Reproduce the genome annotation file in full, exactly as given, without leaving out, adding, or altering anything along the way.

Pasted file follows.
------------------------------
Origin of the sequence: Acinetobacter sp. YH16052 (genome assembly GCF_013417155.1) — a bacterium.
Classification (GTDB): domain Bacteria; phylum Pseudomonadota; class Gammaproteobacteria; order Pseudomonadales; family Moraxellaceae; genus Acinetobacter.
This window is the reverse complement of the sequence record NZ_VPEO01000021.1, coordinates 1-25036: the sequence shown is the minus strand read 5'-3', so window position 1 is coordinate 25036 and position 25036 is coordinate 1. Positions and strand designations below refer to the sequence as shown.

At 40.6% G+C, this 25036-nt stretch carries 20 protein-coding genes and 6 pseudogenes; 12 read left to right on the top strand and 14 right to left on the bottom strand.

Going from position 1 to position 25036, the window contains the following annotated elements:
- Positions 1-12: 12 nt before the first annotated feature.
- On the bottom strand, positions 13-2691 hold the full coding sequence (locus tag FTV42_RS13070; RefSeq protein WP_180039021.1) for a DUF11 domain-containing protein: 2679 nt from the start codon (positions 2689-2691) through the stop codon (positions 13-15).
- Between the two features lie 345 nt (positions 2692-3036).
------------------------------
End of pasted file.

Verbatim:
Origin of the sequence: Acinetobacter sp. YH16052 (genome assembly GCF_013417155.1) — a bacterium.
Classification (GTDB): domain Bacteria; phylum Pseudomonadota; class Gammaproteobacteria; order Pseudomonadales; family Moraxellaceae; genus Acinetobacter.
This window is the reverse complement of the sequence record NZ_VPEO01000021.1, coordinates 1-25036: the sequence shown is the minus strand read 5'-3', so window position 1 is coordinate 25036 and position 25036 is coordinate 1. Positions and strand designations below refer to the sequence as shown.

At 40.6% G+C, this 25036-nt stretch carries 20 protein-coding genes and 6 pseudogenes; 12 read left to right on the top strand and 14 right to left on the bottom strand.

Going from position 1 to position 25036, the window contains the following annotated elements:
- Positions 1-12: 12 nt before the first annotated feature.
- On the bottom strand, positions 13-2691 hold the full coding sequence (locus tag FTV42_RS13070; RefSeq protein WP_180039021.1) for a DUF11 domain-containing protein: 2679 nt from the start codon (positions 2689-2691) through the stop codon (positions 13-15).
- Between the two features lie 345 nt (positions 2692-3036).